Covalent Reactions of Wortmannin under Physiological Conditions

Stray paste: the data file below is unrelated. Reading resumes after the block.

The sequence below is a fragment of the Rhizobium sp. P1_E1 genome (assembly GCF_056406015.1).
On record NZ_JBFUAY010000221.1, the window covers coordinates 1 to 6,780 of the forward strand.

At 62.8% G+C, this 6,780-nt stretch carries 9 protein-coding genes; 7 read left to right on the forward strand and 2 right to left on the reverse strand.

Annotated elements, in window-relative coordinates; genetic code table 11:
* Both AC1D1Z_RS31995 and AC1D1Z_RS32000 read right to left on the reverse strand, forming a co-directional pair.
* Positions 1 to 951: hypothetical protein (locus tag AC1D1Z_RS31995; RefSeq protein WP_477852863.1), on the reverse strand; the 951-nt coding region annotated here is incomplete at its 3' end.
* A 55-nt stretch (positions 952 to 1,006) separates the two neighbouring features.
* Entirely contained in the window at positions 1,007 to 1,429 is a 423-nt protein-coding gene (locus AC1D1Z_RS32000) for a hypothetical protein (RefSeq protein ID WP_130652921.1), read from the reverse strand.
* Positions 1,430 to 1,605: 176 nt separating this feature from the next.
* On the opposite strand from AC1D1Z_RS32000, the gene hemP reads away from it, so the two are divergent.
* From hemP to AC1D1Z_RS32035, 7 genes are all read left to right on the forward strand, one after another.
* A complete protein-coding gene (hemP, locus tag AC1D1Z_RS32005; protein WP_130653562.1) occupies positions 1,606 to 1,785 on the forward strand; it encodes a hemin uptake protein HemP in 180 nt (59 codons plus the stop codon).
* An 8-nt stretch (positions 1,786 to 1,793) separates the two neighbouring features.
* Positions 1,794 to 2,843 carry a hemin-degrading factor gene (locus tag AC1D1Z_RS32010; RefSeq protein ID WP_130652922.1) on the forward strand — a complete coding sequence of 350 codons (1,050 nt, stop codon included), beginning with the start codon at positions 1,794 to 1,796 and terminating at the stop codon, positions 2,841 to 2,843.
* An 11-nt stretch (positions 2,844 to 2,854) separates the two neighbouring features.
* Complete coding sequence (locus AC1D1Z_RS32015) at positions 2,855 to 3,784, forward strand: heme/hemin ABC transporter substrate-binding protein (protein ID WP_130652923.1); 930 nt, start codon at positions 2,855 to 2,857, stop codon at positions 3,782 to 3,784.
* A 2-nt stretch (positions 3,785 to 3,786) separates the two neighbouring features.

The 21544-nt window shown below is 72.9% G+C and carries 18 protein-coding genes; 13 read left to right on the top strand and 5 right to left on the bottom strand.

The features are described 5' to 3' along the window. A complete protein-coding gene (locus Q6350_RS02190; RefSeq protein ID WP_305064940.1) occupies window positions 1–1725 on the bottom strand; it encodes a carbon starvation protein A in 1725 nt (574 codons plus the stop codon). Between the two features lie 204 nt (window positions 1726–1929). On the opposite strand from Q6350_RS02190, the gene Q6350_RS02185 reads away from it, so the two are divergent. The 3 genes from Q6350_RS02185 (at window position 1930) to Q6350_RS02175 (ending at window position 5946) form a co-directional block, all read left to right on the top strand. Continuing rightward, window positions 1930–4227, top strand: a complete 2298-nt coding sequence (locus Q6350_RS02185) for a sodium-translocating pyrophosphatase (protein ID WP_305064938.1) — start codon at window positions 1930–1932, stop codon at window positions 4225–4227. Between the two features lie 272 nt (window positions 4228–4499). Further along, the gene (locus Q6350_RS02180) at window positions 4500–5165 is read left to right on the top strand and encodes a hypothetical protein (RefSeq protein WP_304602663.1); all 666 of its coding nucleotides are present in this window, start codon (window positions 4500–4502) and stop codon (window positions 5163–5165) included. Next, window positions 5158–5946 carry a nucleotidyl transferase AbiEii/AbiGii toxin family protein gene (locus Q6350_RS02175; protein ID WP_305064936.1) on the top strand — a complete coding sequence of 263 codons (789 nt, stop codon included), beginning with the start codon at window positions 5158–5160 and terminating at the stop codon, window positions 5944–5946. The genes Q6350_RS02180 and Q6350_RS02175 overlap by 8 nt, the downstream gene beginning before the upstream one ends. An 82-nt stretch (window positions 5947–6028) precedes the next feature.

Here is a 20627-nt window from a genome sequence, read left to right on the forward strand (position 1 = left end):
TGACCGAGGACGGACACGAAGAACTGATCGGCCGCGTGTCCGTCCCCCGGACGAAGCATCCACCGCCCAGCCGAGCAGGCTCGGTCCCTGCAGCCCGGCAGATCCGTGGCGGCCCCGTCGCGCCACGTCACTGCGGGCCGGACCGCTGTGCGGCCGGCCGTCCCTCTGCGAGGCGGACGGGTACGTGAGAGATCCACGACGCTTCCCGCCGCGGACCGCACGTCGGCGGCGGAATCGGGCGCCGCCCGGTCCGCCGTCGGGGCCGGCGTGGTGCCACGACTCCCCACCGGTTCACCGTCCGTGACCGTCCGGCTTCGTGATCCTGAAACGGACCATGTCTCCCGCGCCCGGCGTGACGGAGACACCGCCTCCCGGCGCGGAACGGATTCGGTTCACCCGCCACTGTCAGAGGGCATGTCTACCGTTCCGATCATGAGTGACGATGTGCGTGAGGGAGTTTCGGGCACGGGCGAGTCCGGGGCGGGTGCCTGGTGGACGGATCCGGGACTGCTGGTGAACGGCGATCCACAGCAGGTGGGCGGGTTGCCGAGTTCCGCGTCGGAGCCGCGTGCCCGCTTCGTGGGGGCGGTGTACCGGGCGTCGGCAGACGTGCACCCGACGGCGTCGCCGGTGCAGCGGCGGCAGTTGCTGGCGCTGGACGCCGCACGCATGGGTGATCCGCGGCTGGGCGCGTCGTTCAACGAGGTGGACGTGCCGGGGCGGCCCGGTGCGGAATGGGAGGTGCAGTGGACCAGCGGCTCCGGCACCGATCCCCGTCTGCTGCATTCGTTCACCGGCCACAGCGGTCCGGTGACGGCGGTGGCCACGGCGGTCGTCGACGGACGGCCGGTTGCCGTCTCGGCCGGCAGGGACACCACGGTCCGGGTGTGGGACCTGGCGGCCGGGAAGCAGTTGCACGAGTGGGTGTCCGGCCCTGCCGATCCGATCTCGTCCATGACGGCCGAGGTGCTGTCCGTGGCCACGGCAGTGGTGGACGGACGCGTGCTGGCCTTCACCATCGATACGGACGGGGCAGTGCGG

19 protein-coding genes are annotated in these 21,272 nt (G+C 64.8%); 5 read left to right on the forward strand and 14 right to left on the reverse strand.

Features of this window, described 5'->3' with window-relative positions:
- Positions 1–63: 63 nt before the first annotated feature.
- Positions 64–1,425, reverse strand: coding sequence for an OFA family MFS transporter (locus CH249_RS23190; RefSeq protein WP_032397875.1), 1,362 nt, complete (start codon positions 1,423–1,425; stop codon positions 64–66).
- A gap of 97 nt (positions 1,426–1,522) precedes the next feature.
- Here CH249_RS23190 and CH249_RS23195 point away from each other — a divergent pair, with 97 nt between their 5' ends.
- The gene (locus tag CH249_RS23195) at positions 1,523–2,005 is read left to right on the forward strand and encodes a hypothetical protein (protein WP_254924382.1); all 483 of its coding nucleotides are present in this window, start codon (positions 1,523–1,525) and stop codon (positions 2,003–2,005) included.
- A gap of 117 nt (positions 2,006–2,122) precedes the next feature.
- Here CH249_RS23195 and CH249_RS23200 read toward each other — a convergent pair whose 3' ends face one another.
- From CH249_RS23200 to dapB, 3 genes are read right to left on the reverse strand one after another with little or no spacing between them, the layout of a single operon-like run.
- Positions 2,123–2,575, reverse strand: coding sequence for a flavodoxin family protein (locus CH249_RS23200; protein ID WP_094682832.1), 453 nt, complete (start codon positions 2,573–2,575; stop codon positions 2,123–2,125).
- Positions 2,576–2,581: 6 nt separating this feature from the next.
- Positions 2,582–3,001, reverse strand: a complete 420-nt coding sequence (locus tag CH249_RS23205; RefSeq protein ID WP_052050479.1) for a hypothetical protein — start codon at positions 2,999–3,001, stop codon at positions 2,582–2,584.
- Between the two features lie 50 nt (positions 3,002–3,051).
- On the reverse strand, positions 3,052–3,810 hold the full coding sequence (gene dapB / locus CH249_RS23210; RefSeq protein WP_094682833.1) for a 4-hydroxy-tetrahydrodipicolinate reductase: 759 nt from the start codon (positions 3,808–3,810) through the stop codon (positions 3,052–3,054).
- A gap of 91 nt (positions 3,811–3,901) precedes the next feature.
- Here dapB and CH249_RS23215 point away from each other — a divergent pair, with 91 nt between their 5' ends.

Wortmannin (Wm), a steroid-like molecule of 428.4 Da, appears to be unstable in biological fluids (apparent chemical instability), yet it exhibits an antiproliferative activity in assays employing a 48 hr incubation period (prolonged bioactivity), a situation we refer to as the "wortmannin paradox." Under physiological conditions, Wm covalently reacts with nucleophiles such as the side chains of cysteine, N-methyl hexanoic acid, lysine, or proline at the C20 position on the furan ring. Like Wm, WmC20 amino acid derivatives had significant antiproliferative activities. Three Wm derivatives, WmC20-proline, WmC20-cysteine, and a WmC20-N-methyl hexanoic acid, generated Wm that then reacted with lysine in an exchange-type reaction. This unusual, reversible, covalent reaction of Wm with nucleophiles under physiological conditions provides an explanation for the wortmannin paradox.